Date of Original Version
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Abstract or Description
Poor sensor data because of uncertainty and hardware limitations results in a robot misinterpreting the state of its surrounding environment, leading to bad decisions and eventually failure to successfully perform its desired tasks. These limitations can be overcome if a teammate robot with a better view shares its visual information. Our work aims to investigate why current approaches fail to effectively use teammate sensor data, propose an alternative where a teammate helps to better capture the state of the environment, and demonstrate that the robot can make better decisions when a teammate shares its perceptual data. Raw teammate sensor data is not meaningful unless provided a relative, geometric transform to place this data within another robot's own egocentric coordinates. There are few approaches that are able to discover this relative localization accurately in sparse environments while remaining computationally light. Our approach addresses these limitations by accumulating correspondence matches of objects over time from the overlapping views of two stationary robots to compute an accurate relative localization. We evaluate the benefits of teammate sensor data used with our computed relative localization with a challenging, time critical task where the robot's cameras alone are lacking. Our empirical results with two coordinating robots indicates that our approach is able to successfully take advantage of teammate robots with a better view within the challenging physical and hardware constraints of our robots.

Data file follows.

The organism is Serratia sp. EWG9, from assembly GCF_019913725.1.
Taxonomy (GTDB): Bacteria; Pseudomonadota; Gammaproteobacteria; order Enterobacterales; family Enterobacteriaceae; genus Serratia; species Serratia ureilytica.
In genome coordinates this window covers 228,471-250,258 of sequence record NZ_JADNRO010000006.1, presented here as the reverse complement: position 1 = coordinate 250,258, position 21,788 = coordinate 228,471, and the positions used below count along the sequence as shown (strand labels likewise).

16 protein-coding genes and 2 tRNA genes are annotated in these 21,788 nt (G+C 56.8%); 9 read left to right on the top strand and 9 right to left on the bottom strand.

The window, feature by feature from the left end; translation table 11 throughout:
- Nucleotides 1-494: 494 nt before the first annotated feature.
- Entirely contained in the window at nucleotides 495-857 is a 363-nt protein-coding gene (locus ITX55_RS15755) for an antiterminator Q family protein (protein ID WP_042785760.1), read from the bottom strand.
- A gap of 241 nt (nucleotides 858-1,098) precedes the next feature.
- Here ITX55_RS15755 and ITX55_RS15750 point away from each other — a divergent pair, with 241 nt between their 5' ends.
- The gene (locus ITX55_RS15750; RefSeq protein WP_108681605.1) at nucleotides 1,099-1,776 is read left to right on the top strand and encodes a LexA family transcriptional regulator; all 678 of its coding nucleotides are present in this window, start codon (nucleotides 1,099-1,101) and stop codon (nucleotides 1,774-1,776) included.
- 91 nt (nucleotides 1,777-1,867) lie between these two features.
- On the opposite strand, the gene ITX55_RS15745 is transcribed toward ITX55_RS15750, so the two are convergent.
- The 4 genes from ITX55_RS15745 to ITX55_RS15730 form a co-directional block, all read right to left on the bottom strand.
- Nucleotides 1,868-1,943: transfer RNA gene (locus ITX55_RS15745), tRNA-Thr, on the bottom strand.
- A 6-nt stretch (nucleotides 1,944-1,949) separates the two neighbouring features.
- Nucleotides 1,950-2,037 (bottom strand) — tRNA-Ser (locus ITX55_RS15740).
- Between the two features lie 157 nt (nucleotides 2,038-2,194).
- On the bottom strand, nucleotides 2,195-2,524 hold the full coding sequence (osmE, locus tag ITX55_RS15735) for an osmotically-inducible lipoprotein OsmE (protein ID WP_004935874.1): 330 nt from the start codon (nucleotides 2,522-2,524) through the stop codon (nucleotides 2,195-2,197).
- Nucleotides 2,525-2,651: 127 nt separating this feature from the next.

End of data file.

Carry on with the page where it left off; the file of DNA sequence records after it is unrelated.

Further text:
Proceedings of the IEEE International Conference on Robotics and Automation (ICRA), 2013, 1184-1889.